Another issue with our water management practices is control of sediment associated with streams and rivers. Dams collect sediment historically provided by rivers and deprive downstream areas of the materials that build up the marshes and wetlands that act as a buffer against rising seas. “It’s almost like it’s the food — the nutrients, minerals, and vitamins — these systems need to grow and adapt, and we are starving them of that,” says Robin Grossinger, a senior scientist with the San Francisco Estuary Institute. As reported by Jim Robbins, “Wetlands — including marshes, sea grass beds, estuaries, and mangroves — are remarkably rich and productive ecosystems, providing nesting habitat and nurseries for fish, birds, and other wildlife.”
Sediment removal has another impact, too. Coastlines are defined by the sediment discharged by rivers. The shallow water and resulting marshes or other habitat protect the coast line from storm waters and disperse the energy of incoming waves.
Ellen Wulfhorst reports, “Many low-lying coastal regions in the United States face erosion and rising sea levels, linked to climate change, but the Mississippi delta is particularly vulnerable because it is sinking as well.” She continues, “Deprived of silt and fresh water, and sliced by hundreds of miles of deeply dredged shipping channels, the shrinking wetlands are growing less effective as natural barriers to storm surges from hurricanes, putting the area at higher risk of devastation.”
Brett Milligan, an assistant professor of landscape architecture at the University of California – Davis, feels that rather than consider sediment a waste product, people should consider a “sediment-shed” — akin to a watershed — “and how this precious resource can be utilized.”
In many states and countries, old dams are being removed to restore salmon runs, and this also releases the pent-up sediments. Some dams have been designed to pass sediments through their structures, as well. Jim Robbins notes, “Dam removal has taken back the trapped sediment and distributed it downstream, causing the riverine ecosystem to be rebuilt and transformed. Massive quantities of silt, sand, and gravel have been carried to the coast, resurrecting a wetlands ecosystem long deprived of sediment.”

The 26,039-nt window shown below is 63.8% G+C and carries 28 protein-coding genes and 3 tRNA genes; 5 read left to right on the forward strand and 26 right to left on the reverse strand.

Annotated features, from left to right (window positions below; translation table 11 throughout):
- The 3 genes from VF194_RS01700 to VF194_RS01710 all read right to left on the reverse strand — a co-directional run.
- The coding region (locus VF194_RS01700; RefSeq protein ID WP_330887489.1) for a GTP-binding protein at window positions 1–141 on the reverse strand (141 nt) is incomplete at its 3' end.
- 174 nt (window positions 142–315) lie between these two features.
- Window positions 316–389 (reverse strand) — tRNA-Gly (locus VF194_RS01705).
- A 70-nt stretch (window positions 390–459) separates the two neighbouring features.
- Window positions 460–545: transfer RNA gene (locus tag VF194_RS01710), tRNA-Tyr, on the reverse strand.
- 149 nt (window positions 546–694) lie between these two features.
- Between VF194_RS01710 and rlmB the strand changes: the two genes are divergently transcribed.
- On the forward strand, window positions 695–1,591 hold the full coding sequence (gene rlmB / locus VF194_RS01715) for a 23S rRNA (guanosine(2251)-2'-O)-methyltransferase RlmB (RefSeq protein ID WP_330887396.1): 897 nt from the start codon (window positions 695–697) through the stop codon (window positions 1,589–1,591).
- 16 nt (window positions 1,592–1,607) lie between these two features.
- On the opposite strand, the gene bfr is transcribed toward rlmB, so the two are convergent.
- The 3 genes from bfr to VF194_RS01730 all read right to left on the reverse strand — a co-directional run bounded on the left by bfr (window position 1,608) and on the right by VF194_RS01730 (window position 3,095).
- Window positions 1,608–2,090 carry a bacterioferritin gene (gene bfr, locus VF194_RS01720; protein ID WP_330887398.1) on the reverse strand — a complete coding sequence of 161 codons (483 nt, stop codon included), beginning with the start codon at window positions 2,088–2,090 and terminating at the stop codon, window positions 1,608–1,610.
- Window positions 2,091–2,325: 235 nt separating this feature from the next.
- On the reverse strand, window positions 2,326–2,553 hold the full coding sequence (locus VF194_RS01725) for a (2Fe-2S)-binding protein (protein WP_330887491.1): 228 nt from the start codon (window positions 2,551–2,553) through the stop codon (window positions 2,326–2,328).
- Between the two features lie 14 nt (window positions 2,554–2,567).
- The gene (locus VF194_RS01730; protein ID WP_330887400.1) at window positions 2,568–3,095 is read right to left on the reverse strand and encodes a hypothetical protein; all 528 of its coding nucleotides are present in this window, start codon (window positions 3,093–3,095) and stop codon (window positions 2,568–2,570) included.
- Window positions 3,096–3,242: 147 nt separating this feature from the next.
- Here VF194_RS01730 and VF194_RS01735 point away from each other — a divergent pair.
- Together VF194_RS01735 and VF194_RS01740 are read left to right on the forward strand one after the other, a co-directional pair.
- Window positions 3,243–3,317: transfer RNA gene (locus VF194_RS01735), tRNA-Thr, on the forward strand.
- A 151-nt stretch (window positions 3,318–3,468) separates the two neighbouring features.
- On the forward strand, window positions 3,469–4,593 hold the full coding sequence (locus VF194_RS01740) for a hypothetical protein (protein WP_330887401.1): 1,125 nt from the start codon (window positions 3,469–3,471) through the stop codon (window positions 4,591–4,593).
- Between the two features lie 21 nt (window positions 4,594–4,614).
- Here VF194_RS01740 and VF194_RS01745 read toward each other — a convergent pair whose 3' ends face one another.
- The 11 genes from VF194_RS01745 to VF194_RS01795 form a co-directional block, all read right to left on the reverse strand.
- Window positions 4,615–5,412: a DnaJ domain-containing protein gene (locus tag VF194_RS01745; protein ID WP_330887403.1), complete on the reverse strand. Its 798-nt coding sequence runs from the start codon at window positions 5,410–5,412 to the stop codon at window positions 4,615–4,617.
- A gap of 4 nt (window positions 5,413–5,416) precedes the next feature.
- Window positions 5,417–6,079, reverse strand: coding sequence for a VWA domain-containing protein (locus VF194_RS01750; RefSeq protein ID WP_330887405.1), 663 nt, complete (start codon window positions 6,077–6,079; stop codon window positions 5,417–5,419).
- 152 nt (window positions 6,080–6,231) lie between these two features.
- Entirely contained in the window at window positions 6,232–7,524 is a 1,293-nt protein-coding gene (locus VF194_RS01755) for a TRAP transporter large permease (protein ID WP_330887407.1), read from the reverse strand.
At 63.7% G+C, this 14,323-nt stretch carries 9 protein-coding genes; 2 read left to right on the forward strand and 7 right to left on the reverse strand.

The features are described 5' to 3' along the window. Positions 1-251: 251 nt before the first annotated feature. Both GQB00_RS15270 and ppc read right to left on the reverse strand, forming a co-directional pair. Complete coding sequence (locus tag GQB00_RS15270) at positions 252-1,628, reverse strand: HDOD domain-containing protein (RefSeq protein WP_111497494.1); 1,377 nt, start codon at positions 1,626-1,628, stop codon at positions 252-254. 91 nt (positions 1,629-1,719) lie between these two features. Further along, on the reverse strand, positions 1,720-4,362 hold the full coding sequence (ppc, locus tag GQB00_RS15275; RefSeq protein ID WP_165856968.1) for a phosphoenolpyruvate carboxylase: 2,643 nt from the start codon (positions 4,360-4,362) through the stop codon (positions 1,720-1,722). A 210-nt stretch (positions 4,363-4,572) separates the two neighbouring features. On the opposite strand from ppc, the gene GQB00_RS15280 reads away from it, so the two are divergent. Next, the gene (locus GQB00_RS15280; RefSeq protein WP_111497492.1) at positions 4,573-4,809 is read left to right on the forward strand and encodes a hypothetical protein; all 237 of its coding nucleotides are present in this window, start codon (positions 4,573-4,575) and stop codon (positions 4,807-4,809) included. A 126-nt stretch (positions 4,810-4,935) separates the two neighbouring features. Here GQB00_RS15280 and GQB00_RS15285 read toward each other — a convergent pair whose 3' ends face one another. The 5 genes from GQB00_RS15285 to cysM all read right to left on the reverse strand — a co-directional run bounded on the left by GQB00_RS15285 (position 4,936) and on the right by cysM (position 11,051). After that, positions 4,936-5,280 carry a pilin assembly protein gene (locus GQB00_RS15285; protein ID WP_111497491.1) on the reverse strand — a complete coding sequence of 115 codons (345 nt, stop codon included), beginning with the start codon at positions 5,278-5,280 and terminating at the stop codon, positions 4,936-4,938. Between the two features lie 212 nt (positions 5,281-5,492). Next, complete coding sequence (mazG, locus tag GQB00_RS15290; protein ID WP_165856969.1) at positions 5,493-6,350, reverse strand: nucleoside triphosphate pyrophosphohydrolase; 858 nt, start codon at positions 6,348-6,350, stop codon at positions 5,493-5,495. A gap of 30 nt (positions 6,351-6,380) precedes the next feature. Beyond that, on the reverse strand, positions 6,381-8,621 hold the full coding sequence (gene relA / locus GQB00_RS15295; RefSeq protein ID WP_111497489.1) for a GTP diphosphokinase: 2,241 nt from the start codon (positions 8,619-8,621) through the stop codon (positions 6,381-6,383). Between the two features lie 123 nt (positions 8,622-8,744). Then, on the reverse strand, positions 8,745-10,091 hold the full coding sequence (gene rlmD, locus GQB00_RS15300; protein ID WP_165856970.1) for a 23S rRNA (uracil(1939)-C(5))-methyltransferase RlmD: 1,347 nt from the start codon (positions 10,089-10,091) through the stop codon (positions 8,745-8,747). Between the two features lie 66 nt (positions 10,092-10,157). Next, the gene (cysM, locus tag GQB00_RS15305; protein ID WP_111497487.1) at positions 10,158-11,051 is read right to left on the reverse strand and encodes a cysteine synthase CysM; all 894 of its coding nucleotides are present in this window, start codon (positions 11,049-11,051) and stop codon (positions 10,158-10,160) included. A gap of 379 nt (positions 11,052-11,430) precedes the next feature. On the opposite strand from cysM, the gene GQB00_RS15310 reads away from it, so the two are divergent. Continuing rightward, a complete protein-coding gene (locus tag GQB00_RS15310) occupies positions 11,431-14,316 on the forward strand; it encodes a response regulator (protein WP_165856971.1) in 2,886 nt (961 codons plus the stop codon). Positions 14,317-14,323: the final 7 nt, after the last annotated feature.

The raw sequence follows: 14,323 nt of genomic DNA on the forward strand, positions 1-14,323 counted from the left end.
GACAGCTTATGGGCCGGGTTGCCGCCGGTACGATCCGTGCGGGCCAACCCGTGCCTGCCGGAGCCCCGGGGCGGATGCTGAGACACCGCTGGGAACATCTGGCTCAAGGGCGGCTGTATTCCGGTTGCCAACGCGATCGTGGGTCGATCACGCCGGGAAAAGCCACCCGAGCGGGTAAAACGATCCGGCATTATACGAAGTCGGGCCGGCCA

Robbins also notes that “There are, however, ways to restore the flow of sediments that do not involve dam removal. Sometimes sediment is simply dug up and moved or channeled around the dam in pipes or sluices. Bank stabilization structures can be removed in the river sections where sediment is needed so that more sediment can enter the river and flow downstream.”
As an engineer, much of my training was about how to control nature. However, when I stood in the rain, got wet and got a little smarter, I understood a little more about how all things in nature are connected. The real challenge is to connect with nature rather than fight it. Take a walk in the rain and see for yourself.
If there is magic on this planet, it is contained in water.
~ Loren Eisley
Diana Budds, The Cities of the 21st Century Will be Defined by Water, September 5, 2017, Co. Design Daily Newsletter
Jim Robbins, Why the World’s Rivers Are Losing Sediment and Why It Matters, June 20, 2017 YaleEnvironment360
Ellen Wulfhorst, Fight, flee, or wait and see? Locals face hard choices as Louisiana coast recedes, Jul 5, 2017, Reuters Intel,Thomson Reuters Foundation